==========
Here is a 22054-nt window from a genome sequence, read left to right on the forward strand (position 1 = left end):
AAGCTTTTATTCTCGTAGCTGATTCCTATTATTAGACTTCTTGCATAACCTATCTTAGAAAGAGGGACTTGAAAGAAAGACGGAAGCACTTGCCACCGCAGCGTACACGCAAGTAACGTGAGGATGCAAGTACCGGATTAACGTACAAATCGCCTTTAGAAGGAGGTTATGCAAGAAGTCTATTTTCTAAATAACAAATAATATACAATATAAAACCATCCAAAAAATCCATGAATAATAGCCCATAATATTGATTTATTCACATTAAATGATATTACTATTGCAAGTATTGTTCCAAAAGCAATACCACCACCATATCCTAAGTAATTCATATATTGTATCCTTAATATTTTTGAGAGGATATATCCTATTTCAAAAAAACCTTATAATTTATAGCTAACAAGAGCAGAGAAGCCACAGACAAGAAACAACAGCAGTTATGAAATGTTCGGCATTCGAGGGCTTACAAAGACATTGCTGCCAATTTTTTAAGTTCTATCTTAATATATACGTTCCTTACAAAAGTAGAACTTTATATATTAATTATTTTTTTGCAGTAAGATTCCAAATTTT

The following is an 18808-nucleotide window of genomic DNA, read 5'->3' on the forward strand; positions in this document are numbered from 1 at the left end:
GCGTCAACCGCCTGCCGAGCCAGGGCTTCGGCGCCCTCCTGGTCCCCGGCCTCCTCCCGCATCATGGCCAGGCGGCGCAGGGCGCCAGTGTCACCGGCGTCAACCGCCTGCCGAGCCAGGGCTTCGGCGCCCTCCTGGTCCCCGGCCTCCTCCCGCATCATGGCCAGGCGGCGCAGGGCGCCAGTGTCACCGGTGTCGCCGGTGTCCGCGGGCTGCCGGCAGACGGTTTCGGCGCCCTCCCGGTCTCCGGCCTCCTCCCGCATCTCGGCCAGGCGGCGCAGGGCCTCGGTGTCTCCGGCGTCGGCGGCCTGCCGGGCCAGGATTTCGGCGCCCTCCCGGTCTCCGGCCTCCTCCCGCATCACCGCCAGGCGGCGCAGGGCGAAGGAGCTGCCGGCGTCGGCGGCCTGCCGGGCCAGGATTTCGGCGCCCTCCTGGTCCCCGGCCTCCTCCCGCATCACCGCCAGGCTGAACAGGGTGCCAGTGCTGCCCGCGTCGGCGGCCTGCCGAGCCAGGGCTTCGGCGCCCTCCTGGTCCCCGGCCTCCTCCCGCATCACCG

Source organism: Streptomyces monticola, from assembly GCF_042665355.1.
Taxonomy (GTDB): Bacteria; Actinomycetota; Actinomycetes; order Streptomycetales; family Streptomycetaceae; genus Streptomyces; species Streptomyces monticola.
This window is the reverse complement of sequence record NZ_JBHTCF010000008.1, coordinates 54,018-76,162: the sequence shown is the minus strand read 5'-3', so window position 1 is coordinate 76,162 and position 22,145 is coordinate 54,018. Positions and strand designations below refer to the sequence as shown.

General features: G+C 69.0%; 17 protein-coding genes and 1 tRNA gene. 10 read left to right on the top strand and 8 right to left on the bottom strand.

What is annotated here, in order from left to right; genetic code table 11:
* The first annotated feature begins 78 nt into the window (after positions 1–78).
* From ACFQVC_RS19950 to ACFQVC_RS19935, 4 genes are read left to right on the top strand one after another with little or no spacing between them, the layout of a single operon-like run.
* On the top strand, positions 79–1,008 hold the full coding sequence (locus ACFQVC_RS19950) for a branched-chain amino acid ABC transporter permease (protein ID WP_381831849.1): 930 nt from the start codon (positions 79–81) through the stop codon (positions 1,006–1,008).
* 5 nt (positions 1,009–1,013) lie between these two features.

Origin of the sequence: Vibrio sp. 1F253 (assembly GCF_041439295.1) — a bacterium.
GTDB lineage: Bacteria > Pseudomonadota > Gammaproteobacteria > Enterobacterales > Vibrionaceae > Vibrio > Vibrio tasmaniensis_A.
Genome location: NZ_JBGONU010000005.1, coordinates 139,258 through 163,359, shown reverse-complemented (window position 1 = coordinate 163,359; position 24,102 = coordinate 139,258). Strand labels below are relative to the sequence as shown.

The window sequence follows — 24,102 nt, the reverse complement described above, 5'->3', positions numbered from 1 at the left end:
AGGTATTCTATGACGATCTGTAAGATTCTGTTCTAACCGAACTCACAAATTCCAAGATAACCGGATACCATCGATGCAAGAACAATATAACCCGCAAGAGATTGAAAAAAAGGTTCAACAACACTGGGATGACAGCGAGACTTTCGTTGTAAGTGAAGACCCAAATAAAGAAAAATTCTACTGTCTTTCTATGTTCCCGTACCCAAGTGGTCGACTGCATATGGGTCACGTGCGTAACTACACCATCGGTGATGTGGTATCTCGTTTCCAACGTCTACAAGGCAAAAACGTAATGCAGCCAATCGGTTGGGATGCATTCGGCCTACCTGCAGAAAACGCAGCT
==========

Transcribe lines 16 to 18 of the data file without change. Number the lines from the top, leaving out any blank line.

Genome location: NZ_JBGONU010000005.1, coordinates 139,258 through 163,359, shown reverse-complemented (window position 1 = coordinate 163,359; position 24,102 = coordinate 139,258). Strand labels below are relative to the sequence as shown.

The window sequence follows — 24,102 nt, the reverse complement described above, 5'->3', positions numbered from 1 at the left end:
AGGTATTCTATGACGATCTGTAAGATTCTGTTCTAACCGAACTCACAAATTCCAAGATAACCGGATACCATCGATGCAAGAACAATATAACCCGCAAGAGATTGAAAAAAAGGTTCAACAACACTGGGATGACAGCGAGACTTTCGTTGTAAGTGAAGACCCAAATAAAGAAAAATTCTACTGTCTTTCTATGTTCCCGTACCCAAGTGGTCGACTGCATATGGGTCACGTGCGTAACTACACCATCGGTGATGTGGTATCTCGTTTCCAACGTCTACAAGGCAAAAACGTAATGCAGCCAATCGGTTGGGATGCATTCGGCCTACCTGCAGAAAACGCAGCT